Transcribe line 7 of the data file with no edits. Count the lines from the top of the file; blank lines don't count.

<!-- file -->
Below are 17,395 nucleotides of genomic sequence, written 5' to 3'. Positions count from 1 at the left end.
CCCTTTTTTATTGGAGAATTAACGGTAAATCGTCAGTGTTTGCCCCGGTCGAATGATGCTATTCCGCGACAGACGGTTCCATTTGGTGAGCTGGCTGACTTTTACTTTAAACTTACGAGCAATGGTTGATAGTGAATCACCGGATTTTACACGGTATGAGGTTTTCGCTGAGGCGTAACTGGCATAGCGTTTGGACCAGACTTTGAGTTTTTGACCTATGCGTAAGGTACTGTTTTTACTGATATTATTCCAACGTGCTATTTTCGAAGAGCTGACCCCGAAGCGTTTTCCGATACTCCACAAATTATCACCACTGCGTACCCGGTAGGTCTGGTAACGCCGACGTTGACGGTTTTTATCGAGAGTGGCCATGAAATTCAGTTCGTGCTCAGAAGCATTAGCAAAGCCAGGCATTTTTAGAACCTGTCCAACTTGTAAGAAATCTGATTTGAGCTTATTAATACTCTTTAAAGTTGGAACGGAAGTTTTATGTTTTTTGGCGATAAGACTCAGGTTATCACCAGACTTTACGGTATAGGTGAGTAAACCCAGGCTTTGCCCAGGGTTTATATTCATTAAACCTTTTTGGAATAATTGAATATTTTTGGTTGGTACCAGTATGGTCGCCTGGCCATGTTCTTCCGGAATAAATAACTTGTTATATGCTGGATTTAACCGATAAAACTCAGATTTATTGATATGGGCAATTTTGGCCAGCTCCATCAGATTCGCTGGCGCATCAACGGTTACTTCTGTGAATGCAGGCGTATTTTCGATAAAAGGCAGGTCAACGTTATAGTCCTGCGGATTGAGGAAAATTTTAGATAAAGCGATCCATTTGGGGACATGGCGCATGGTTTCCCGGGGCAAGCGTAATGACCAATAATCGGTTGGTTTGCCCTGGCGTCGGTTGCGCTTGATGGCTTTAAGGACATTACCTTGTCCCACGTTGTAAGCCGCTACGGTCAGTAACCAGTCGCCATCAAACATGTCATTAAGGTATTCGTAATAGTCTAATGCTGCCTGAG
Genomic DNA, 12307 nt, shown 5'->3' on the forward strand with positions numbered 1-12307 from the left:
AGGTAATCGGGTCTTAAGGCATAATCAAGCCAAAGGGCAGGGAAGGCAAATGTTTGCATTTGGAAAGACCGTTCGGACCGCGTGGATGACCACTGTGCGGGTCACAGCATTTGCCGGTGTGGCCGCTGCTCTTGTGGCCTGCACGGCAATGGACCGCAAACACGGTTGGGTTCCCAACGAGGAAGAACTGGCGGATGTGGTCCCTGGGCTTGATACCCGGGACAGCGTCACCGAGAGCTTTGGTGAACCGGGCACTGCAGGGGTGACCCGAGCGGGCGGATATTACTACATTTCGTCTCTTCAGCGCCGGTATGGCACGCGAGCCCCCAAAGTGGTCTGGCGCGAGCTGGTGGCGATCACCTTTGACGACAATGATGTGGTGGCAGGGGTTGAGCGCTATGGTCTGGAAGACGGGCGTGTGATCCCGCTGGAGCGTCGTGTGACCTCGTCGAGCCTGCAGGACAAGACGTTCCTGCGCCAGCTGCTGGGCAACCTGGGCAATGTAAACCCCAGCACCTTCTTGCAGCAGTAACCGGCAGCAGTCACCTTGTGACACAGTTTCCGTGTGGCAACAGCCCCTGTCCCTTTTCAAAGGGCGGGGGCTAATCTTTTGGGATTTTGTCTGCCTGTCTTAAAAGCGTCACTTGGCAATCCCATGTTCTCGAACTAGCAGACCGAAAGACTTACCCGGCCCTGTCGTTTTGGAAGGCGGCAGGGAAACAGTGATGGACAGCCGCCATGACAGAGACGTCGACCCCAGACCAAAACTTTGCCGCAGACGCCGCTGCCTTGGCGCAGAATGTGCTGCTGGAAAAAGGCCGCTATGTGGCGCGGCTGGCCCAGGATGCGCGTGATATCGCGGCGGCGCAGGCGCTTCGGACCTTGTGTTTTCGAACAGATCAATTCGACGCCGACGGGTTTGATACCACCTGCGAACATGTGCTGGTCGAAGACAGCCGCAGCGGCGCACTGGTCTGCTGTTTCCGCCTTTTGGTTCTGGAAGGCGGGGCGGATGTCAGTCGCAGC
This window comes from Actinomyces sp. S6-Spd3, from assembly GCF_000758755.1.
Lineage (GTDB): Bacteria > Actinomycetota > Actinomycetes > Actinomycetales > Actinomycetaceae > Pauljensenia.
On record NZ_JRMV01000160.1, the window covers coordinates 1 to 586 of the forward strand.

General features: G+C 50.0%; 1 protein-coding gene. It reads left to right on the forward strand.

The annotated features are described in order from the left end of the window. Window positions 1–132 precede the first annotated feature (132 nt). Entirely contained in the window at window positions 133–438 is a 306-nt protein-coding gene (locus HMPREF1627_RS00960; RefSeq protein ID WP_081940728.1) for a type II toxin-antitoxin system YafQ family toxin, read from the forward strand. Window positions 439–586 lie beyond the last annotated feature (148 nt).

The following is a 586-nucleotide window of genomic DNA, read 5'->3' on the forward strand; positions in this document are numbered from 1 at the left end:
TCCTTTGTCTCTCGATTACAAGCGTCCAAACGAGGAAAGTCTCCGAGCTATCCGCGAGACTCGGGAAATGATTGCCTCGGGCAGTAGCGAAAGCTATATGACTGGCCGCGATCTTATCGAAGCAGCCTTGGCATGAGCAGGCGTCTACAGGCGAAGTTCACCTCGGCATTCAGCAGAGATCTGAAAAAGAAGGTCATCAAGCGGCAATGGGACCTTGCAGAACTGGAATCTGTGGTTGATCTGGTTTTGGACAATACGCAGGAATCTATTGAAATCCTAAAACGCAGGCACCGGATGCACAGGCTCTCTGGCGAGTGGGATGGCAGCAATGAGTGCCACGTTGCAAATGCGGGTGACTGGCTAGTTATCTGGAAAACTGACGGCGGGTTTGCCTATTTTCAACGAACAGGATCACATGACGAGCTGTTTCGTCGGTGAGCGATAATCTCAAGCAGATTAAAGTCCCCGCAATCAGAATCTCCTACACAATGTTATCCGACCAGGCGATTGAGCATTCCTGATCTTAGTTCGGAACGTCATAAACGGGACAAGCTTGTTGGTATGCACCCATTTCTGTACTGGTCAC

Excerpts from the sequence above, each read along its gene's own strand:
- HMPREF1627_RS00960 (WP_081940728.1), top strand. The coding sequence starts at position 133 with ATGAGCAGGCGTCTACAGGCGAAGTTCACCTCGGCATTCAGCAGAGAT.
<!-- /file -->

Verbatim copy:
On record NZ_JRMV01000160.1, the window covers coordinates 1 to 586 of the forward strand.